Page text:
Modelling the temporal dynamics of climate suitability for marine biodiversity
Wednesday, August 4, 2021
Link To Share This Presentation: https://cdmcd.co/Yk3jEE
Andreas L. S. Meyer, African Climate and Development Initiative, University of Cape Town, Cape Town, South Africa, Alex L. Pigot, Genetics, Evolution and Environment, UCL, London, United Kingdom, Cory Merow, Department of Ecology and Evolutionary Biology, University of Connecticut, Storss, CT and Christopher Trisos, African Climate and Development Initiative, University of Cape Town, Cape Town, MD, South Africa
Andreas L. S Meyer
African Climate and Development Initiative, University of Cape Town Cape Town, South Africa
Background/Question/Methods As climate warming intensifies, an increasing number of species are becoming exposed to conditions beyond their niche limits. As a result, many species are shifting their geographic ranges to track suitable conditions over space and time. These range shifts occur through the colonization of newly suitable habitats and extirpation of populations. However, the expected timing of these events under future warming, and the resulting temporal dynamics of ecological assemblages, are not well known. This is in part because many biodiversity forecasts to date have focused on single snapshots of the future. To address this, we introduce the concept of the ‘climate suitability’ profile, which describes changes in the cumulative number of species projected to lose or gain suitable conditions at a site over time. We illustrate this framework using yearly sea surface temperature forecasts from multiple climate models to generate climate suitability profiles for shallow water marine assemblages globally.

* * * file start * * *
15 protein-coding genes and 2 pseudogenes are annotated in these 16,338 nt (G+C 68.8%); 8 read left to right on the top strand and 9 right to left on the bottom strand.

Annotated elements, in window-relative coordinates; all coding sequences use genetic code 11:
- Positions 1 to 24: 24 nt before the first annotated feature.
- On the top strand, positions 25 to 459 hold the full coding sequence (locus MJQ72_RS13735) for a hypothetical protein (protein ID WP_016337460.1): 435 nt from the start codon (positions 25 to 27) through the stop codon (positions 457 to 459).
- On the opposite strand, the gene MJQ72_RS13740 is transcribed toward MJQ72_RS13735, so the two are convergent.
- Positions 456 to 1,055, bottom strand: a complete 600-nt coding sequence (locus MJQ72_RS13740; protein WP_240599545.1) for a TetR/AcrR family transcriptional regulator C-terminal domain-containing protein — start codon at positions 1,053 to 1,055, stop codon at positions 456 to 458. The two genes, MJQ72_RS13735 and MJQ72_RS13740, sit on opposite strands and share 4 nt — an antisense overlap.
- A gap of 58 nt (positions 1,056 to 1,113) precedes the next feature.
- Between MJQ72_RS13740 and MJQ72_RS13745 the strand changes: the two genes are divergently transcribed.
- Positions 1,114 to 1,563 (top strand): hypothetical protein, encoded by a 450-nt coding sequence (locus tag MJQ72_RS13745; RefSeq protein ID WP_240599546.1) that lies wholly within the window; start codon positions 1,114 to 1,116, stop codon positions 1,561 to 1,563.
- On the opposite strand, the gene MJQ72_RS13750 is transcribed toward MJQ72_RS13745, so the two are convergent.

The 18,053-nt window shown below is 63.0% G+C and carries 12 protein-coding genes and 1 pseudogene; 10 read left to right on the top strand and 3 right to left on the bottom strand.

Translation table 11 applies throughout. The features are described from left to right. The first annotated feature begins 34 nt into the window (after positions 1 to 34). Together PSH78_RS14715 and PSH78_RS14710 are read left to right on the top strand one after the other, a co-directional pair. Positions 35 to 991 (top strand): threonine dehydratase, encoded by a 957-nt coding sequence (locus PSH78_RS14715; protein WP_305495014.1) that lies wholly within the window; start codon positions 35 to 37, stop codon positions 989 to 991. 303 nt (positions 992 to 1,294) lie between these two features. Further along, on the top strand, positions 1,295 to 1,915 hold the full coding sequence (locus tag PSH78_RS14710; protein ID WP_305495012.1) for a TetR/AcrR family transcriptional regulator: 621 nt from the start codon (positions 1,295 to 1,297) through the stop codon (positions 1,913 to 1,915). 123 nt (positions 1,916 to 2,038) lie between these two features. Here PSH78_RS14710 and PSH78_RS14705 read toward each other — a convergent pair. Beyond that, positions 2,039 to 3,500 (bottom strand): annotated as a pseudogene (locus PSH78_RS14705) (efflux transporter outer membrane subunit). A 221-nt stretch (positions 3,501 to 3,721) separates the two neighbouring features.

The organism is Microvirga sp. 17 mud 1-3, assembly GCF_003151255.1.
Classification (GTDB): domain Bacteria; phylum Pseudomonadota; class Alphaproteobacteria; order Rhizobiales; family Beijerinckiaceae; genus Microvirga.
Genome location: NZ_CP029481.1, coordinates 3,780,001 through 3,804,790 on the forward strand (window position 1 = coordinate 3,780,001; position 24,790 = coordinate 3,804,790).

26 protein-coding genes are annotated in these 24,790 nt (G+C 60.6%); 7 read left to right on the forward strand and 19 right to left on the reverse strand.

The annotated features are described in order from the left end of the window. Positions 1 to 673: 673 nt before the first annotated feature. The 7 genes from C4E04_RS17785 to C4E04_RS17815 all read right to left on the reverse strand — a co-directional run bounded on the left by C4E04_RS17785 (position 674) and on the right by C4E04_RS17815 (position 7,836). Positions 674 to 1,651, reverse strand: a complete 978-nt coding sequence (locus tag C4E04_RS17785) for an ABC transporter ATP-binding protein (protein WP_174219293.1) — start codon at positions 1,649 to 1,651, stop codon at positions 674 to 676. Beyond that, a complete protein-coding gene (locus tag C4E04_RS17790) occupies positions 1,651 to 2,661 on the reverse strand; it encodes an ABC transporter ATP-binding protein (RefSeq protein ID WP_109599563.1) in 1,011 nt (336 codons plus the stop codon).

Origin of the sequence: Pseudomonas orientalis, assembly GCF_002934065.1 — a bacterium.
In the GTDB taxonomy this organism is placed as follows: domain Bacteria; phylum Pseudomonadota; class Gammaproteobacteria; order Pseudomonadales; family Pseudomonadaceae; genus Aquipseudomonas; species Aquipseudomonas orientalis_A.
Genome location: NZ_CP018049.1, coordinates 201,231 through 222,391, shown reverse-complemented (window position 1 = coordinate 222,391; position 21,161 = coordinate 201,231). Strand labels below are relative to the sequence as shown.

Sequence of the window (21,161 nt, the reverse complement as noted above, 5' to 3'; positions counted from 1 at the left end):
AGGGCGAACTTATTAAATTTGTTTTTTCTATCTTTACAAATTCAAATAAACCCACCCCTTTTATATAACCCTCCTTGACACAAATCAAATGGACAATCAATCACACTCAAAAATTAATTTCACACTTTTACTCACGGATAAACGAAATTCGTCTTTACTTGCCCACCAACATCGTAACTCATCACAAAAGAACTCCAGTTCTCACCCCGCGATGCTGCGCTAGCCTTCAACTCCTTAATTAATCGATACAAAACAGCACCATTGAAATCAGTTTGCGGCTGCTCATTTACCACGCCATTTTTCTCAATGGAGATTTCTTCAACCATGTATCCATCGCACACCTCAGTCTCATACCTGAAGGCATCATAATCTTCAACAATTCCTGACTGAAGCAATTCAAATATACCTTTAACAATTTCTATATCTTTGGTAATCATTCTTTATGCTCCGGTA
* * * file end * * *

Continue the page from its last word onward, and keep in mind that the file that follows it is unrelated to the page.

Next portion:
Results/Conclusions By comparing the rate at which suitable climate conditions for resident species are lost to the rate at which a cell becomes suitable for non-resident species, our approach reveals the projected temporal dynamics of biodiversity change that could occur under future climate warming. Moreover, the suitability profiles may provide a hint on whether climate-related declines or increases in species richness are likely to be transient or permanent. By examining the shapes of climate suitability profiles and how these vary across taxa, regions (e.g. tropical vs temperate), and future emission scenarios, we show how this new approach can provide novel insights into the risk of early or abrupt changes in species richness and composition over the coming decades.